By Justin Seward
The now dissolved Forty Mile Community Adult Learning Association Society board fell under the community adult learning program for years and with that connection were recipients of a grant from Alberta Advanced Education.
Catherine Crockford, past chair of the Forty Mile Community Outlearning council, says their programming was engaged in yoga, computer and photography classes and other learning opportunities at the community’s interest.
However the government’s funding focus has shifted over recent years.
“Over the years, the council accumulated a fund through those activities and about five years ago when the government really started to really focus primarily on literacy learning, the grant no longer supported activities such as the yoga and the photography. The government recognizes those are important but they really wanted the community outlearning programs to focus on that foundational learning,” she said.
“The Forty Mile Community Outlearning Program still exists in Bow Island and Foremost. They do provide a one-on-one tutor programs to work with literacy learners as well as some ESL (English Second Language Programming) in both communities and basic computer skills.”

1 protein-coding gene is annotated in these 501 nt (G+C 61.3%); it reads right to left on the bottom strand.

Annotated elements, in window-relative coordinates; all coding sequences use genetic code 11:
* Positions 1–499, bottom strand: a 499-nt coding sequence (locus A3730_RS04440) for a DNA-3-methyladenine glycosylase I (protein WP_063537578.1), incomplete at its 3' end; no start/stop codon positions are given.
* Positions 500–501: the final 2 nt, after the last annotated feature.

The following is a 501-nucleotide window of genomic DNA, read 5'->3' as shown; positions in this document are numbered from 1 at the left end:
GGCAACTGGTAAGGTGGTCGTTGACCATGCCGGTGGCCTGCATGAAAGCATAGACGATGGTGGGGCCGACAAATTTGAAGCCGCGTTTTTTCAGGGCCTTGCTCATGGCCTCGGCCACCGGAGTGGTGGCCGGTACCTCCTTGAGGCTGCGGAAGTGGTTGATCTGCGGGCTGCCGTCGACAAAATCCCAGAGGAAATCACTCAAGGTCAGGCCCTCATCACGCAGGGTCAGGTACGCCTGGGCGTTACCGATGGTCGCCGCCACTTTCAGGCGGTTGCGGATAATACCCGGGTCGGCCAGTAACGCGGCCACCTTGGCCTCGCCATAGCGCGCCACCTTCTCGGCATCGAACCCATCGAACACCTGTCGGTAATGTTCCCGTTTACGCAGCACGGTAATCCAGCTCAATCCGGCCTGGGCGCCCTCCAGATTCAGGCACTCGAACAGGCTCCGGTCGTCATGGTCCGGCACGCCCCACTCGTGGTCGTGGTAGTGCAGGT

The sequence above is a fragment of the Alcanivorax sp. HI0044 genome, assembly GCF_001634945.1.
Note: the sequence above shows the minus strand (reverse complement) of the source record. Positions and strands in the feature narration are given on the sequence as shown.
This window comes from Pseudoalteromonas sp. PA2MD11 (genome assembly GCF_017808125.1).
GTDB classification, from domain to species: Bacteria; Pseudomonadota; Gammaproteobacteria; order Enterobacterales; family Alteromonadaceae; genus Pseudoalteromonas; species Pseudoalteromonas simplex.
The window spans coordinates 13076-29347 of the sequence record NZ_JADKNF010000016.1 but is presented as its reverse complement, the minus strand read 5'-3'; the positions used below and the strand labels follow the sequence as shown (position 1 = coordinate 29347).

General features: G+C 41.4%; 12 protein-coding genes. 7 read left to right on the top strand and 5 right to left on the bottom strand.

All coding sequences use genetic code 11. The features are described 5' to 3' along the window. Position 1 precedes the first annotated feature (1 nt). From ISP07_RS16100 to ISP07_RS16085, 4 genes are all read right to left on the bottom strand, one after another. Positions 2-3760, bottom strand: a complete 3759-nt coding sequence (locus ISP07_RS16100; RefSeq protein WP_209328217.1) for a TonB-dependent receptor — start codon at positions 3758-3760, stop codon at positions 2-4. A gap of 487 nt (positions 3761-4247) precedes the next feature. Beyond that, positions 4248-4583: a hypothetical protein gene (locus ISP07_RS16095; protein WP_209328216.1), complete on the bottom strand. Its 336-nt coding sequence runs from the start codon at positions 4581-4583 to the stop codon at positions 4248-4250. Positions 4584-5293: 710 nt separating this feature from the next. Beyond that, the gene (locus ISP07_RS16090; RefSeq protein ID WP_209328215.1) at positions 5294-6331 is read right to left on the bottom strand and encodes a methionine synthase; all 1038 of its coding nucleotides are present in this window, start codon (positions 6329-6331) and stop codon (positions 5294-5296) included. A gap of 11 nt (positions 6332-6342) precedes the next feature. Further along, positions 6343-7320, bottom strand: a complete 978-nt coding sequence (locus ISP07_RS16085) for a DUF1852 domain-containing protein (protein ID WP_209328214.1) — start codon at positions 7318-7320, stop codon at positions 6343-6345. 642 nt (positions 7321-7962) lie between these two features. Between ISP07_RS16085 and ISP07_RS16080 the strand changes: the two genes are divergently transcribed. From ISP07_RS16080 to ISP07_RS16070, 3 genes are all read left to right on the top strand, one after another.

With the change , the society board would have had to operate at a loss and decided to donate their reserve funds to the Community Foundations of Southeast Alberta.
“We had reserved funds that we needed to look at what do we do with this. The board decided to leave a legacy fund through the Community Foundation of Southeastern Alberta that would continue to support learning activities for adults in the region.”
The Rural Community Fund of Forty Mile was the beneficiary of the $10,000 grant from the Forty Mile Adult Learning Program Association society board on Nov. 26 during the fall grant application evening at Foremost School.
“That was a terrific opportunity for the County of Forty Mile to now have access. People can apply for grants to the Community Foundation each year and a grant that falls under lifelong learning,” she said.
With the $10,000 grant from the Forty Mile Community Adult Learning Association, the local advisory committee met their goal and the Rural Community Fund of Forty Mile matched the donation with another $10,000 that is not spent. Every donation received by the CFSEA and the Rural Community Fund is instead the investment income generated from the fund that is granted out into the southeastern Alberta region.